In the late 70s, The Ford Motor Company found through a cost-benefit analysis that they were better off keeping their mouths shut about the faulty design flaws of the now-famous Ford Pinto as opposed to fixing them.
The Pinto was responsible for 27 deaths.
GM is currently dealing with its own issue – the “faulty ignition switch” fiasco. The NY Times recently reported the death toll has now risen to fifty deaths attributed to the faulty ignition switch in the Chevy Cobalt and other small cars.
They knew the switch was faulty but didn’t do anything about it for an entire decade. Not only have 50 people died, but there are 2.6 million faulty cars, and a company-wide safety review found over 30 million additional problematic GM vehicles across 86 models.
Here’s the thing, though.
Actual people died. Funerals were held. Family’s lives were changed forever. Loved ones were lost. It’s not an easy topic, but it’s one that makes me wonder…. (and I’m going to make a leap here..)
But what’s the value of bad service?
Is it actually cheaper for a company to deliver bad service?
Why would a company want to focus on creating perpetual growth and maximizing customer value when it might be cheaper to simply and continuously drive more people through the doors, dump more money into advertising, and focus more on the new customer?
Big companies tend to move towards short-term thinking. Big companies, aside from those I consider Evergreen, are rarely thinking long term. They’re often acting with complete incompetence when it comes to focusing their resources on keeping customers and creating greater long-term value.
They’re more focused on short-term profitability as opposed to long-term reputation, growth and customer lifetime value.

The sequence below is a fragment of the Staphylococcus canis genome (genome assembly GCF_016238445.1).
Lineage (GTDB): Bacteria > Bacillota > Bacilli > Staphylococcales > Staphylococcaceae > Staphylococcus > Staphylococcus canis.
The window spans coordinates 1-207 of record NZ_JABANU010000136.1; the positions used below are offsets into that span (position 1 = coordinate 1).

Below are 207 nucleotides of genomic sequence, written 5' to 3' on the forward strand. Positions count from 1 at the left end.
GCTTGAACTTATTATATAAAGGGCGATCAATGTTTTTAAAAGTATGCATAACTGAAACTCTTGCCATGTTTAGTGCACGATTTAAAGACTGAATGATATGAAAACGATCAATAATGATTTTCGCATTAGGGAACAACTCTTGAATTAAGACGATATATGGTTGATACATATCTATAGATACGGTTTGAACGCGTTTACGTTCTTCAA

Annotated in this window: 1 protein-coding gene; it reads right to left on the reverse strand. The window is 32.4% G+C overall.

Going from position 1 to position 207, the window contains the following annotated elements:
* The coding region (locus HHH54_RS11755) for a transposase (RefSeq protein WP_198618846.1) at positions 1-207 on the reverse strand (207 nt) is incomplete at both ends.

What this means is you have an incredible opportunity. It offers small and medium sized organizations an opportunity to compete on a level playing field.
You can’t compete with Walmart on price, but you can certainly compete in service. Instead of always trying to find the next big offering, or being the restaurant continuously adding new items on the menu, focus on the existing customer and continuously improving the customer experience.
What if you spent a little bit less time and money on customer acquisition efforts and instead added another employee so you could avoid those times where you were short-staffed, and service suffered?
What if you spent some of your advertising budget training your employees on customer service excellence?
Instead of creating new advertising material, what if you created new material designed to educate your current customer base?
Here’s the key point:
Most companies believe customer service is an expense, and marketing is a profit center. Don’t treat them like two separate things because they’re not.
Marketing is customer service, and customer service is marketing.